Mayday, Mayday, Mayday! - the Origin of a Distress Call

In honor of May Day (May 1st, a holiday associated with the beginning of spring and the labor movement in many counties), I thought I’d take a moment to explore how the same word came to mean HELP in aviation!

The term Mayday is used internationally as a distress signal in voice procedure radio communications. It derives from the French venez m'aider, meaning "come help me". It is used to signal a life-threatening emergency by many groups, such as police forces, pilots, firefighters, and transportation organizations. The call is always given three times in a row ("Mayday Mayday Mayday") to prevent mistaking it for some similar-sounding phrase under noisy conditions, and to distinguish an actual Mayday call from a message about a Mayday call.

The Mayday procedure word originated in 1923 by Frederick Stanley Mockford (1897–1962). A senior radio officer at Croydon Airport in London, Mockford was asked to think of a word that would indicate distress and would easily be understood by all pilots and ground staff in an emergency. Since much of the traffic at the time was between Croydon and Le Bourget Airport in Paris, he proposed the word "Mayday" from the French m’aider.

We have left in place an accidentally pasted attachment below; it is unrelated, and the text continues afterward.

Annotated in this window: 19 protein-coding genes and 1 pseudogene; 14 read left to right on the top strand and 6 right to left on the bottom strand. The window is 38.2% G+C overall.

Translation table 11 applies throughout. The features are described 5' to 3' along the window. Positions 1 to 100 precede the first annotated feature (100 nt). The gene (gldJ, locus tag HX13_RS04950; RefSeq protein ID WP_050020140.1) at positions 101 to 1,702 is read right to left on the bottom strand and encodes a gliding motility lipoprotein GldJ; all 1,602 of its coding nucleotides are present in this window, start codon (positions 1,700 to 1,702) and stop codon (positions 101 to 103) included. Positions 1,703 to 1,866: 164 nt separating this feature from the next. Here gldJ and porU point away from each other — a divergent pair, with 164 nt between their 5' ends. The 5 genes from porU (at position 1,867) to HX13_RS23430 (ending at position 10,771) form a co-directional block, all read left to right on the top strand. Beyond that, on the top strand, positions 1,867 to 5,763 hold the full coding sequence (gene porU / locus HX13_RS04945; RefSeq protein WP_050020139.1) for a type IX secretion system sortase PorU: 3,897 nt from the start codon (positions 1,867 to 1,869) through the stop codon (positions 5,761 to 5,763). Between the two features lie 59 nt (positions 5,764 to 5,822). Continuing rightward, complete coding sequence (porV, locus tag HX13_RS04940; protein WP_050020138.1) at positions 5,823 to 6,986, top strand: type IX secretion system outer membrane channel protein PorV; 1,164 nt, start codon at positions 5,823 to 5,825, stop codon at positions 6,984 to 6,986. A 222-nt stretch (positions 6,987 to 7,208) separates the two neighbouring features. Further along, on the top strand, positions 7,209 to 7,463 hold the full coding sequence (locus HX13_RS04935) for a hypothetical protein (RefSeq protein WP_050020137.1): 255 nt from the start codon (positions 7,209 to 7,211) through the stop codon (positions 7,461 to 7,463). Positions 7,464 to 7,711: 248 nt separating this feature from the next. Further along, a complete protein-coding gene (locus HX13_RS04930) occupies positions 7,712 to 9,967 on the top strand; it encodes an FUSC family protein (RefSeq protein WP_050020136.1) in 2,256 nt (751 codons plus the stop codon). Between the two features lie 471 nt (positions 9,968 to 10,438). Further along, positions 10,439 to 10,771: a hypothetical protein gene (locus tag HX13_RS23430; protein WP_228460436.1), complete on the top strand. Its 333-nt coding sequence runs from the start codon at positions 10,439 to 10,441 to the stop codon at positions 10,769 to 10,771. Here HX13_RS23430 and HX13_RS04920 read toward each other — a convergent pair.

Before the voice call "Mayday", SOS was the Morse code equivalent of the Mayday call. In 1927, the International Radiotelegraph Convention of Washington adopted the voice call Mayday in place of the SOS Morse Code call.

Other emergency calls include "Pan-Pan" (from the French: panne – a breakdown), or simply "declaring an emergency" – although the International Civil Aviation Organization (ICAO) recommends using the two terms above to prevent confusion and errors in aircraft handling. The use of these terms without proper cause could render the user liable to civil and/or criminal charges.

Now to come full circle, I leave you with a related scene from one of your favorite aviation films.